HISTORICAL MINIATURES BY GEORGE GRASSE
WORLD WAR 1 AIRCRAFT IN 1:48 SCALE

 

AEG C.IV C.4886/17, FA 303, PALESTINE 1917-18

by George Grasse

COPPER STATE MODELS 1:48 SCALE RESIN KIT CS1017 OF THE AEG C.IV

 
UNDER CONSTRUCTION PHOTO #1
14 April 2010

BASIC FUSELAGE CONSTRUCTION: Much work has to be done before the fuselage halves can be joined as shown above.  The major sub-assemblies are the engine, the hand-painted propeller, the cockpit, and the photo-etched details applied to the fuselage.  The main cockpit sub-assembly is the floorboard to which are attached seats, gas tank, rudder bar, etc.  See photo below.

 
 
 
UNDER CONSTRUCTION PHOTO #2
14 April 2010
COCKPIT DETAILS: This view shows the fuselage and the floorboard sub-assembly.  Details added to the latter included kit supplied parts (gas tank, pilot's seat, bomb rack at top right painted light gray-green, seat belts, and mid-cockpit former).  Details added but not supplied in the kit are the rudder bar, control column, a wireless sending unit, wireless sending key, work table, camera, bomb release mechanism, two drums of Parabellum ammunition, and map case with map.  Not visible are front cockpit side wall items and internal wiring.  
 
 
UNDER CONSTRUCTION PHOTOS #3
14 April 2010
SIDE VIEW OF THE COCKPIT FLOOR BOARD: Items show in this view, from front to rear, are the rudder bar, control column, main fuel tank (brass), pilot's seat with seatbelts, mid-cockpit former, work table with W/T key, map case with map, camera, W/T sending unit, the bomb rack in the background, and one of the Parabellum spare ammunition drums.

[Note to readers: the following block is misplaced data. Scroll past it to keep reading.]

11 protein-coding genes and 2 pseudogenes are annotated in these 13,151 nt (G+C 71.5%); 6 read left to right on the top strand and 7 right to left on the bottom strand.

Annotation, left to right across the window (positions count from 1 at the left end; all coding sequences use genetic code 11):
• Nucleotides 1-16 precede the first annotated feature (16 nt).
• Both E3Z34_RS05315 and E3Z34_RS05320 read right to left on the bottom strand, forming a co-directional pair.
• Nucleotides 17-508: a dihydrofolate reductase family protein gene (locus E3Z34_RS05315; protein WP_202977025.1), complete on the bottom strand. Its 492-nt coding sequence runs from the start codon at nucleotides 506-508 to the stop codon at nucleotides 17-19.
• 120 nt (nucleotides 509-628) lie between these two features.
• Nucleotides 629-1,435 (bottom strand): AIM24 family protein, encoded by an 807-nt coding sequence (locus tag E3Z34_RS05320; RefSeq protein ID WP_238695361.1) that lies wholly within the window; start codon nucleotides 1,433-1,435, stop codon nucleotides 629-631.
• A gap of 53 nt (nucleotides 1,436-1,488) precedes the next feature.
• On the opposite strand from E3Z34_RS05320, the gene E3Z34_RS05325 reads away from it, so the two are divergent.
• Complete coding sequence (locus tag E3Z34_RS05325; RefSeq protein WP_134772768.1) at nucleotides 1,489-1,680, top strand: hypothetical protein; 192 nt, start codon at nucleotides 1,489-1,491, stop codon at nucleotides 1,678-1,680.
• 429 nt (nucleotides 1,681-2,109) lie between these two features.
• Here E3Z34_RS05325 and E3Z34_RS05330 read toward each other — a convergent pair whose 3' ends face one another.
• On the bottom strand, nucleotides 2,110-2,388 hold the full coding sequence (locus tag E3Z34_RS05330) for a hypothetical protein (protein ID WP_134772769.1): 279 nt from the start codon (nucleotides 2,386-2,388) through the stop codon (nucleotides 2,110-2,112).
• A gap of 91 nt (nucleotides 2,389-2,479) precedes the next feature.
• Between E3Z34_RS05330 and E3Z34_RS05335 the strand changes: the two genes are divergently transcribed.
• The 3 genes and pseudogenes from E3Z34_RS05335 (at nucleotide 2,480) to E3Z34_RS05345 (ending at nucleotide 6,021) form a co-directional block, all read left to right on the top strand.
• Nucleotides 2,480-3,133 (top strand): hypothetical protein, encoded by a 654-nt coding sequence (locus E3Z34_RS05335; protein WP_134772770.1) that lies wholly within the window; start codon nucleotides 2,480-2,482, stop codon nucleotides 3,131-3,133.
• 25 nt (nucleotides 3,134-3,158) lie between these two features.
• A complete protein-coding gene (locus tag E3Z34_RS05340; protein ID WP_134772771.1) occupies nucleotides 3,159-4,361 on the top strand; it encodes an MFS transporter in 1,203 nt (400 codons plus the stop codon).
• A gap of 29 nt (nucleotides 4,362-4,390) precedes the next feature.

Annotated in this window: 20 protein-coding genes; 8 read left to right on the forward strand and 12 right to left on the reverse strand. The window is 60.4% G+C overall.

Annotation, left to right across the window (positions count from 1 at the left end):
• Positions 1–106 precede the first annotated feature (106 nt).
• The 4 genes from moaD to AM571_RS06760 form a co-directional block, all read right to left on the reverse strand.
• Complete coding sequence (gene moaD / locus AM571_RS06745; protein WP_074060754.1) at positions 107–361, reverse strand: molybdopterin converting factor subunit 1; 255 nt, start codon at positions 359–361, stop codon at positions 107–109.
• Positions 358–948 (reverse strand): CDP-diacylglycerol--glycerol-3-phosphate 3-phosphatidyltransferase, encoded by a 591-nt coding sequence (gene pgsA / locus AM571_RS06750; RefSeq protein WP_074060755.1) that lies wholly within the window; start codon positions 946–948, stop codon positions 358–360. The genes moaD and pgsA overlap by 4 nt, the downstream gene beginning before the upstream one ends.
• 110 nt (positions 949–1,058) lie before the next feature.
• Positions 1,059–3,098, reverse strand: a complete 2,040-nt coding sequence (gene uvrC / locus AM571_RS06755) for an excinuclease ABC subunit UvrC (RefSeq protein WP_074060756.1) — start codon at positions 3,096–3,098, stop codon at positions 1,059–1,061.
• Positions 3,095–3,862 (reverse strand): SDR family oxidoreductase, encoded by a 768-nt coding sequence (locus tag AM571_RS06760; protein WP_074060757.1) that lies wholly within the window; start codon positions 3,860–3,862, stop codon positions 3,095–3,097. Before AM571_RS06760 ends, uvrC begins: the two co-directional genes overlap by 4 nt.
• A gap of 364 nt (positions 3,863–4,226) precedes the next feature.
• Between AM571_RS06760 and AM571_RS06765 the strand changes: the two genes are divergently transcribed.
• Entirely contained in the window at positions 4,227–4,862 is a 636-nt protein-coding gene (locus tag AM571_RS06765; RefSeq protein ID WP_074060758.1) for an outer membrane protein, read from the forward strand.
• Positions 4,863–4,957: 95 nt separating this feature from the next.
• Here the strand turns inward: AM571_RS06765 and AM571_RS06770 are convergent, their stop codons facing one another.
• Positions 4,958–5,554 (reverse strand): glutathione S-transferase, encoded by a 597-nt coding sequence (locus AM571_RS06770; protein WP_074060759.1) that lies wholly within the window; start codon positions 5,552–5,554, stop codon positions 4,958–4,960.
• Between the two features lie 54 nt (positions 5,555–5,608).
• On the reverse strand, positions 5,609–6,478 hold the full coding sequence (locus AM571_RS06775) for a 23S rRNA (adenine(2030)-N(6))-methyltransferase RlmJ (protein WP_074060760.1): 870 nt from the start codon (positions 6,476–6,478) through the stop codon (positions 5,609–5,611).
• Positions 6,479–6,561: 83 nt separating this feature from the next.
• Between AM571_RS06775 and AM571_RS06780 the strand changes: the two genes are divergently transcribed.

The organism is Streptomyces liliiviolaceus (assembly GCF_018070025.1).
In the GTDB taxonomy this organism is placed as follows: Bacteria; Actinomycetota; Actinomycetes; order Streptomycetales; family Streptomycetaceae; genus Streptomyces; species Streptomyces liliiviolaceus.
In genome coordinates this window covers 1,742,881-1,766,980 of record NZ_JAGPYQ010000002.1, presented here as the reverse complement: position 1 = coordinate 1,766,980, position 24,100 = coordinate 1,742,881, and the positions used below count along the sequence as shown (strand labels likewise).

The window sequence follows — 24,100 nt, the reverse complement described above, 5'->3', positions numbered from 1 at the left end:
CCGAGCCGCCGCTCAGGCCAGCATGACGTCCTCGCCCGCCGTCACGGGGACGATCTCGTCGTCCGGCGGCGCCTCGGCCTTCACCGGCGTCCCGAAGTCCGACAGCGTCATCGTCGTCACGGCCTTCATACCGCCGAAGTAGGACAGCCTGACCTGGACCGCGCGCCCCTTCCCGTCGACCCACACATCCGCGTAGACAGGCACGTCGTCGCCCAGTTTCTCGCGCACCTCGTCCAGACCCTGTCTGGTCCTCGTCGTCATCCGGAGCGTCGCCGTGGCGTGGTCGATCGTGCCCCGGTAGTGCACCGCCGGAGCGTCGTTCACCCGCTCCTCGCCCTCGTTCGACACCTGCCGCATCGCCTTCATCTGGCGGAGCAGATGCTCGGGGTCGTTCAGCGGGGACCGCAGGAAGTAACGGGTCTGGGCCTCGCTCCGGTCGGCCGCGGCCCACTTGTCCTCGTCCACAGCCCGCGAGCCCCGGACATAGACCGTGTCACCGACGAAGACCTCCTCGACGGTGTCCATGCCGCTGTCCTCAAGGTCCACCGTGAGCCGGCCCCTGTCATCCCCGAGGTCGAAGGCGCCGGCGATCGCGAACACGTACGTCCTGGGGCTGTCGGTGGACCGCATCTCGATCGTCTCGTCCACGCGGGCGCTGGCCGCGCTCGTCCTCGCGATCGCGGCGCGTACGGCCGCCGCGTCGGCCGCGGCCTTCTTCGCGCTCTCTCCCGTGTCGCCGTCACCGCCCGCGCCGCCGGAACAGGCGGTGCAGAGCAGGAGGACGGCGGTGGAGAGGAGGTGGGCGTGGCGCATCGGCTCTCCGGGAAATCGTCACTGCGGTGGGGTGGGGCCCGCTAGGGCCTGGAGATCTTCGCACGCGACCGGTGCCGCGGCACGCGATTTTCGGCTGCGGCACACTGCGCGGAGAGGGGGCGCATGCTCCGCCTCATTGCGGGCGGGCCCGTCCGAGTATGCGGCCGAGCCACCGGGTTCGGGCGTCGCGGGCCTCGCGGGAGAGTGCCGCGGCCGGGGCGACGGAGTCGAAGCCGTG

UNDER CONSTRUCTION PHOTOS #4
7 May 2010
FLOORBOARD SUB-ASSEMBLY, LOWER WINGS, LANDING GEAR, AND TAIL UNIT:

The floorboard sub-assembly was fitted and glued from the underside of the fuselage.  During the time it was built, as each component was added, I had to trial fit it to the fuselage to be sure nothing was in the way. 

The lower wings had two brass pins at each end added as support and allowed me to remove the wings so I could work on the landing gear.  Note photo-etched details added to the wings: wing walks, aileron control wire plate, and turnbuckles at the wing roots.

The tail unit was next and included the vertical fin, rudder, horizontal tailplane, brass struts, and tail skid.  The rudder is the only moveable surface that has external control horns which were taken from an Eduard after-market PE sheet and glued in place.

The landing gear was formed from Strutz brass material bent to shape (the kit's parts were not used).  To this was added a brass axle extra long and (not shown in this photo but added later) two spreader bars that parallel the axle.  The sprung shock absorbers (unique to AEG) were added to the ends of the axle and glued in place.  Wheels were fitted and the excess ends of the axle were cut off.  Four turnbuckles were added to be rigged with .005 monofilament wire after the landing gear and underside are painted.

 
 
 
UNDER CONSTRUCTION PHOTOS #5
9 May 2010
WING CENTER SECTION: This view shows the center section of the top wing in place but not glued.  Brass Strutz was used to make the struts and a lot of trial-fitting was necessary.  This is a critical step because the center section has to align with the lower wings with regard to stagger and gap.  You can see holes in the side of the center section for upper wing attachment. 
 
 
 
UNDER CONSTRUCTION PHOTOS #6